Three sources of gene sets were selected: Gene Ontology, Kyoto Encyclopedia of Genes and Genomes, and MSigDB (see URLs), containing 10,147, 214 and 1,892 groups, respectively, when downloaded in September 2010. The sets included groups based on molecular function, cellular localization, biological processes and signaling pathways. For each of group of genes, we examined whether we assessed the respective genes in the exome analysis and whether mutations were observed. Several different statistics were then calculated to accentuate different aspects of the analysis. First, we examined the number of genes we successfully sequenced in the study compared to the number that were mutated. This proportion was then compared to the background rate of 3,308 genes mutated in the total of 16,768 genes using a hypergeometric distribution. As the purpose was for ranking, no multiple comparison correction was implemented. Second, we examined the average number of non-synonymous mutations observed for the mutated genes by dividing the total number of non-synonymous mutations into the total number of genes observed to be mutated. Third, we used a binomial calculation. For each group of genes, we determined the total number of mutations observed and the number of base pairs that were successfully sequenced. We then computed the P value as the probability of a group having at least as many mutations as were observed, given the numbers of base pairs sequenced and the background passenger frequencies, using the binomial distribution in R (see URLs). The background passenger frequencies were conservatively estimated as the total numbers of mutations observed the whole exome study divided by the total number of base pairs sequenced in the study (assuming that all of the mutations observed were passengers).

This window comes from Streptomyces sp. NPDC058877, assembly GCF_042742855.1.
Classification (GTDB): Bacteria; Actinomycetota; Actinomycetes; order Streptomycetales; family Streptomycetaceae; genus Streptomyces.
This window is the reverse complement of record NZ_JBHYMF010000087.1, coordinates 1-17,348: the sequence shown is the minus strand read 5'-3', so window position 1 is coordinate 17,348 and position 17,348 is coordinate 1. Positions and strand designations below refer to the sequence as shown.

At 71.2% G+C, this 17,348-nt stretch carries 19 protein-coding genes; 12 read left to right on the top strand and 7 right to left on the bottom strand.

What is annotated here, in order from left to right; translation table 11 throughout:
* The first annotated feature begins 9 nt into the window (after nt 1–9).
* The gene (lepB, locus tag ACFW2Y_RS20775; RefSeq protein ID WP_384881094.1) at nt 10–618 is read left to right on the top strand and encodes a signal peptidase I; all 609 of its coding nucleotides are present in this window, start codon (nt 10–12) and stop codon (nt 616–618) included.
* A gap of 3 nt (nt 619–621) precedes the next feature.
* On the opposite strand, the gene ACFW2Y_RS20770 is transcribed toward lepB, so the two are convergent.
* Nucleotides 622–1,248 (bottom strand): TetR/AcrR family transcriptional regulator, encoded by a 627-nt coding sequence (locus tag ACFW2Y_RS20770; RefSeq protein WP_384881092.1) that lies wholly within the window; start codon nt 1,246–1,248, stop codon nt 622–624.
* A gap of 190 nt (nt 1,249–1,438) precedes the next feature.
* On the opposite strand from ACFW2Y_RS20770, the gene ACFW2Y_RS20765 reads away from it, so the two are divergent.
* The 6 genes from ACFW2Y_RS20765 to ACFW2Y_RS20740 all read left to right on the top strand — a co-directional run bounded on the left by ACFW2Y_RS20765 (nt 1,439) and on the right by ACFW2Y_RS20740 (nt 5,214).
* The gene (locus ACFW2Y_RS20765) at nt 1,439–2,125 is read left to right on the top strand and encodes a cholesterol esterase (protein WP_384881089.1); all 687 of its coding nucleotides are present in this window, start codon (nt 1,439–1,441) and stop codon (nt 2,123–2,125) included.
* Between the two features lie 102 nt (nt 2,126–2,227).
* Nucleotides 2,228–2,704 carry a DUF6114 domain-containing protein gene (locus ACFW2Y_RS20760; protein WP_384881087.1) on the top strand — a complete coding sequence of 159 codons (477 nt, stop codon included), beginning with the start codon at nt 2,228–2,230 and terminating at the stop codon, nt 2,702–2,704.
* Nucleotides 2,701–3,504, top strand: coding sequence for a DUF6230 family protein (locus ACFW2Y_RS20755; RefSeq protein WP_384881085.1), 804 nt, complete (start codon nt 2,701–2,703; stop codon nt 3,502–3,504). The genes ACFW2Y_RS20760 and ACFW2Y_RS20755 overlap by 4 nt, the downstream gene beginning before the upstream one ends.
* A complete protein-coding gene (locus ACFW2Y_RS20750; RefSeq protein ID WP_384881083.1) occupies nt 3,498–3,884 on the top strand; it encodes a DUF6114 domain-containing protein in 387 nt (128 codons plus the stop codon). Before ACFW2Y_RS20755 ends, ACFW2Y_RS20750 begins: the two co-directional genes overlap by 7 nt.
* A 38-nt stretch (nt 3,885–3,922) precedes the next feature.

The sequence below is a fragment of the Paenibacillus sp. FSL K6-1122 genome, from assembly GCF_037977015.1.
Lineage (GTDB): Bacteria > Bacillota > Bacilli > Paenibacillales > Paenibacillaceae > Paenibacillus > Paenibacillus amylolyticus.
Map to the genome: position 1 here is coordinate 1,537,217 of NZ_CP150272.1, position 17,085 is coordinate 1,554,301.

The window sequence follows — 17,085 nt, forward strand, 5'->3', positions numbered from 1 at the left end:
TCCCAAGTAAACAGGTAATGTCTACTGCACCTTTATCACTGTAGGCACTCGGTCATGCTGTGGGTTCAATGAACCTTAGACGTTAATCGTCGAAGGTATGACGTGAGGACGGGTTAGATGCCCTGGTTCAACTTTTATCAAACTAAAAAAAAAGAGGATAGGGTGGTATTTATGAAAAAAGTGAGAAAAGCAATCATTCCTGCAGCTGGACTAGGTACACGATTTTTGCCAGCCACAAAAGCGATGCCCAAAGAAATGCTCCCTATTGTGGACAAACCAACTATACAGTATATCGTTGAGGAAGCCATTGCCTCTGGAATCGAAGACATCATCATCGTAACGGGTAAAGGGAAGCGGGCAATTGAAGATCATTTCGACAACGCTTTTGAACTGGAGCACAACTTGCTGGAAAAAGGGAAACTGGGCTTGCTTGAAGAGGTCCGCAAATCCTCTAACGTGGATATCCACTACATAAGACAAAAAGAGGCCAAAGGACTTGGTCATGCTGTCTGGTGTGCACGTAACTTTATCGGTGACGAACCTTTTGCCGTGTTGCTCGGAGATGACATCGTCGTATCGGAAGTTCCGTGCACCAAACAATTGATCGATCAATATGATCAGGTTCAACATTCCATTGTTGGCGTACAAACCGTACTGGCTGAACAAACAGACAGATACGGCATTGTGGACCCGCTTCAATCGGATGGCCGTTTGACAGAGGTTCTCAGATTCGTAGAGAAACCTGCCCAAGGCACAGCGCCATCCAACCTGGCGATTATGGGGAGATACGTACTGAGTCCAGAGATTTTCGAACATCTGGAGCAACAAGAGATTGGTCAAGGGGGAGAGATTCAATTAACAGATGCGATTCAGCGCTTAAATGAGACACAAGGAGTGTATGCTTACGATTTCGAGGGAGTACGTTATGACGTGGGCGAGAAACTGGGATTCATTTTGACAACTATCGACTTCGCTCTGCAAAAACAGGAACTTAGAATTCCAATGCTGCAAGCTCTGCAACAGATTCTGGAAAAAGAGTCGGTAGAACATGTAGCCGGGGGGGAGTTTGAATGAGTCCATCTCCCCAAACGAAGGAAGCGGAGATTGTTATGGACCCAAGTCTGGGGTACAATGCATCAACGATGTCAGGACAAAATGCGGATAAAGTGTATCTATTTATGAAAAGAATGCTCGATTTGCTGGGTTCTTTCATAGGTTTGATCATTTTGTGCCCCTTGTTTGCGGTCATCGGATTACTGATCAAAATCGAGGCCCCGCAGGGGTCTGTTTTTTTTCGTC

X.W., V.W., J.C.L., J.K.T., T.D.P. and Y.S. designed the study; K.S.-H., M.A.D., J.E.G., W.R., S.R. and S.A.R. collected and analyzed the melanoma samples; X.W., J.K.T., J.G., J.C.L., S.D. and the NISC Comparative Sequencing Program analyzed the genetic data; V.W. and T.D.P. performed and analyzed the functional data. All authors contributed to the final version of the paper.
URLs. Green Group (cross_match), http://www.phrap.org; Laboratory of Thomas Ried, http://www.riedlab.nci.nih.gov; bam2mpg, http://research.nhgri.nih.gov/software/bam2mpg/; 1000 Genomes Project 11_2010 data release project, ftp://ftp-trace.ncbi.nih.gov/1000genomes/ftp/release/20100804/; Gene Ontology, http://www.geneontology.org/; Kyoto Encyclopedia of Genes and Genomes, http://www.genome.jp/kegg; MSigDB, http://www.broadinstitute.org/gsea/msigdb; R, http://www.r-project.org.
Accession codes. Data from this study are deposited in dbSNP. Accession codes: BRAF, CCDS5863.1; CPT1A, CCDS8185.1; DCC, CCDS11952.1; FCRL1, CCDS1170.1; LRRN3, CCDS5754.1; NOS1, CCDS41842.1; PLCH1, CCDS33881.1; SLC17A5, CCDS4981.1; TRRAP, CCDS5659.1; ZNF831, CCDS42894.1; GRIN2A, CCDS10539.1; CCDC63, CCDS9151.1; TMEM132B, CCDS41859.1; PLCB4, CCDS13104.1; AKR1B10, CCDS5832.1; TAS2R60, CCDS5885.1; KHDRBS2, CCDS4963.1; PTPRO, CCDS8675.1; SYT4, CCDS11922.1; UGT2B10, NM_001075.4; SLC6A11, CCDS2602.1; C12orf63, CCDS9062.1; PCDHB8, CCDS4250.1.
Note: Supplementary information is available on the Nature Genetics website.
COMPETING FINANCIAL INTERESTS The authors declare no competing financial interests.